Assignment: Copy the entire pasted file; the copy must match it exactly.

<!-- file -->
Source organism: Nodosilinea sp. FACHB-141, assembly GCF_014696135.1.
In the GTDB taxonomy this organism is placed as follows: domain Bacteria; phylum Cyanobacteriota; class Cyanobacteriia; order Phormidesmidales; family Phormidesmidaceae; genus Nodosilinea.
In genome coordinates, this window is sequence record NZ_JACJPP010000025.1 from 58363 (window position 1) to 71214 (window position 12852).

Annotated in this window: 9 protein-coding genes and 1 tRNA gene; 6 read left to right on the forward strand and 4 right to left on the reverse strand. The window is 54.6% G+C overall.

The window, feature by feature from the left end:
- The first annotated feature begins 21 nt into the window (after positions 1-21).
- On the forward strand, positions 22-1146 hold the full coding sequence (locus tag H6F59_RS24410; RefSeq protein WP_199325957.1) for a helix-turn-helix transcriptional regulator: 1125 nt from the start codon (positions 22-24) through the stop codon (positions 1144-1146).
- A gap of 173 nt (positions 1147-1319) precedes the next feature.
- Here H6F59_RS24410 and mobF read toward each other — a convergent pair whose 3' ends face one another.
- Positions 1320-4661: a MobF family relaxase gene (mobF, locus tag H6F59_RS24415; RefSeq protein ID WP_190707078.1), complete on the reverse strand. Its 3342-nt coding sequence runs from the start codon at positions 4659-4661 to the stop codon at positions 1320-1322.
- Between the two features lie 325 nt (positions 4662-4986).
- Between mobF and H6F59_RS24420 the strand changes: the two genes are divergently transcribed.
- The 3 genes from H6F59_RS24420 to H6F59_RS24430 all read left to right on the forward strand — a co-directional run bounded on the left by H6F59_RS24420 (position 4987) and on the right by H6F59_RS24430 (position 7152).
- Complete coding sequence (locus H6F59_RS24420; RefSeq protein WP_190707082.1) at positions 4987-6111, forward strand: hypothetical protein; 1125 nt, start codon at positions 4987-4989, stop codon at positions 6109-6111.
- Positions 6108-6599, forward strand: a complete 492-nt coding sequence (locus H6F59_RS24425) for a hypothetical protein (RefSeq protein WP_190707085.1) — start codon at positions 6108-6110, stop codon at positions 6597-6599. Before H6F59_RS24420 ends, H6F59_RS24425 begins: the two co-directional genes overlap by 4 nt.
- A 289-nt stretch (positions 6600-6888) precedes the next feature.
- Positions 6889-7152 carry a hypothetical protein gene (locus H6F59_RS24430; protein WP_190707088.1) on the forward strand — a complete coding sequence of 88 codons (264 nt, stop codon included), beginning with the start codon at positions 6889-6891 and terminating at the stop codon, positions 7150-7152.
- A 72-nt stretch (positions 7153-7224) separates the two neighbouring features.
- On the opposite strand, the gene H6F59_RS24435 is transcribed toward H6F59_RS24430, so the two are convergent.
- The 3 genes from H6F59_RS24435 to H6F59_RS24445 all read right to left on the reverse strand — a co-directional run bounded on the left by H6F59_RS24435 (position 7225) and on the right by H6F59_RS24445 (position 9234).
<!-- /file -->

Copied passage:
Source organism: Nodosilinea sp. FACHB-141, assembly GCF_014696135.1.
In the GTDB taxonomy this organism is placed as follows: domain Bacteria; phylum Cyanobacteriota; class Cyanobacteriia; order Phormidesmidales; family Phormidesmidaceae; genus Nodosilinea.
In genome coordinates, this window is sequence record NZ_JACJPP010000025.1 from 58363 (window position 1) to 71214 (window position 12852).

Annotated in this window: 9 protein-coding genes and 1 tRNA gene; 6 read left to right on the forward strand and 4 right to left on the reverse strand. The window is 54.6% G+C overall.

The window, feature by feature from the left end:
- The first annotated feature begins 21 nt into the window (after positions 1-21).
- On the forward strand, positions 22-1146 hold the full coding sequence (locus tag H6F59_RS24410; RefSeq protein WP_199325957.1) for a helix-turn-helix transcriptional regulator: 1125 nt from the start codon (positions 22-24) through the stop codon (positions 1144-1146).
- A gap of 173 nt (positions 1147-1319) precedes the next feature.
- Here H6F59_RS24410 and mobF read toward each other — a convergent pair whose 3' ends face one another.
- Positions 1320-4661: a MobF family relaxase gene (mobF, locus tag H6F59_RS24415; RefSeq protein ID WP_190707078.1), complete on the reverse strand. Its 3342-nt coding sequence runs from the start codon at positions 4659-4661 to the stop codon at positions 1320-1322.
- Between the two features lie 325 nt (positions 4662-4986).
- Between mobF and H6F59_RS24420 the strand changes: the two genes are divergently transcribed.
- The 3 genes from H6F59_RS24420 to H6F59_RS24430 all read left to right on the forward strand — a co-directional run bounded on the left by H6F59_RS24420 (position 4987) and on the right by H6F59_RS24430 (position 7152).
- Complete coding sequence (locus H6F59_RS24420; RefSeq protein WP_190707082.1) at positions 4987-6111, forward strand: hypothetical protein; 1125 nt, start codon at positions 4987-4989, stop codon at positions 6109-6111.
- Positions 6108-6599, forward strand: a complete 492-nt coding sequence (locus H6F59_RS24425) for a hypothetical protein (RefSeq protein WP_190707085.1) — start codon at positions 6108-6110, stop codon at positions 6597-6599. Before H6F59_RS24420 ends, H6F59_RS24425 begins: the two co-directional genes overlap by 4 nt.
- A 289-nt stretch (positions 6600-6888) precedes the next feature.
- Positions 6889-7152 carry a hypothetical protein gene (locus H6F59_RS24430; protein WP_190707088.1) on the forward strand — a complete coding sequence of 88 codons (264 nt, stop codon included), beginning with the start codon at positions 6889-6891 and terminating at the stop codon, positions 7150-7152.
- A 72-nt stretch (positions 7153-7224) separates the two neighbouring features.
- On the opposite strand, the gene H6F59_RS24435 is transcribed toward H6F59_RS24430, so the two are convergent.
- The 3 genes from H6F59_RS24435 to H6F59_RS24445 all read right to left on the reverse strand — a co-directional run bounded on the left by H6F59_RS24435 (position 7225) and on the right by H6F59_RS24445 (position 9234).